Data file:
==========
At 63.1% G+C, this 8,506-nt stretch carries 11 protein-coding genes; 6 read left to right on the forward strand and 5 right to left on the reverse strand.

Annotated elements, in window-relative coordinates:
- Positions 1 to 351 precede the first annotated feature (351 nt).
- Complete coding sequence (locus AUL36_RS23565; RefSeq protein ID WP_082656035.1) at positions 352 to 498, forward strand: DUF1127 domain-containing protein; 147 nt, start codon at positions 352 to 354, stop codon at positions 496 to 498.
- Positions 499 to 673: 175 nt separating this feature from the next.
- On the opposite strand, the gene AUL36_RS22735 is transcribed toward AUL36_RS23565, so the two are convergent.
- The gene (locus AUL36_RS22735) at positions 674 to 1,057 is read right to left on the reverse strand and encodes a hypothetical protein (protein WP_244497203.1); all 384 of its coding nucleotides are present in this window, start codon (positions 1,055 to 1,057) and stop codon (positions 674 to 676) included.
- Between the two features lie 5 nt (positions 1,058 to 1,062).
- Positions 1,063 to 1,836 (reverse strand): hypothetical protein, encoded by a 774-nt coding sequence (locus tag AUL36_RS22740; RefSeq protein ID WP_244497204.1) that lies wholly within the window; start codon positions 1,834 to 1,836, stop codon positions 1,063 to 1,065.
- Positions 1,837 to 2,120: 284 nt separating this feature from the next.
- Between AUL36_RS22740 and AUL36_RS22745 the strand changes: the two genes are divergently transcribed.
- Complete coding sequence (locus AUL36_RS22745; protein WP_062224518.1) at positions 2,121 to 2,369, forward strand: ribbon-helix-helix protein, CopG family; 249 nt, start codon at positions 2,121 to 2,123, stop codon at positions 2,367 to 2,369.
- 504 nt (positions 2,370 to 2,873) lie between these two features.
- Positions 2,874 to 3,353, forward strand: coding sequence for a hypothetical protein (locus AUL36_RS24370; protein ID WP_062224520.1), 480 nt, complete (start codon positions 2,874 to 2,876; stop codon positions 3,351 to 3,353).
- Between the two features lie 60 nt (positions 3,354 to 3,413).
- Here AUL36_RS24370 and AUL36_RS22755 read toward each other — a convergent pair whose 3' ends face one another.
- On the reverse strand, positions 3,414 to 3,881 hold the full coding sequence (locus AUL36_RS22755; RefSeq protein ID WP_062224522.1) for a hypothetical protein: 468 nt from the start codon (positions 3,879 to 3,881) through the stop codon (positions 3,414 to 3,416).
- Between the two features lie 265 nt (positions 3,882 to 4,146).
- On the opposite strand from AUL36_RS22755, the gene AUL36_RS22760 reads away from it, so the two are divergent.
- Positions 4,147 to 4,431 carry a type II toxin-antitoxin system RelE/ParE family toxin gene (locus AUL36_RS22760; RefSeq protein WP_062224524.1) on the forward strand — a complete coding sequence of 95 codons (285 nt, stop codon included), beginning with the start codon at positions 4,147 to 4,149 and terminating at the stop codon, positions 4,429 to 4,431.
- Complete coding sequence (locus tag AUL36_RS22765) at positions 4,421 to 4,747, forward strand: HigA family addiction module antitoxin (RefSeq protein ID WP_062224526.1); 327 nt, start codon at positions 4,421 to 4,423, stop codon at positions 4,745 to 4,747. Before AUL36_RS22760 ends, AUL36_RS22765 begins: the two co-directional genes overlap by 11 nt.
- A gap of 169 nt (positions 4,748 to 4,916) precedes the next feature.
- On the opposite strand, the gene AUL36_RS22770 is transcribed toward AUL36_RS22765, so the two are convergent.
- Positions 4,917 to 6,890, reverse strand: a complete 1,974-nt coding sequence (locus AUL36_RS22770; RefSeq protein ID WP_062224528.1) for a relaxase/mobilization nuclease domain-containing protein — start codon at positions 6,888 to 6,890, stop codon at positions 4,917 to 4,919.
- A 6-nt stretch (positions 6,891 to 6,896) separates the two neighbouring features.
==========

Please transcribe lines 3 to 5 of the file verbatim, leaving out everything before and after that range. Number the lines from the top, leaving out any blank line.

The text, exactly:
- Positions 1 to 351 precede the first annotated feature (351 nt).
- Complete coding sequence (locus AUL36_RS23565; RefSeq protein ID WP_082656035.1) at positions 352 to 498, forward strand: DUF1127 domain-containing protein; 147 nt, start codon at positions 352 to 354, stop codon at positions 496 to 498.
- Positions 499 to 673: 175 nt separating this feature from the next.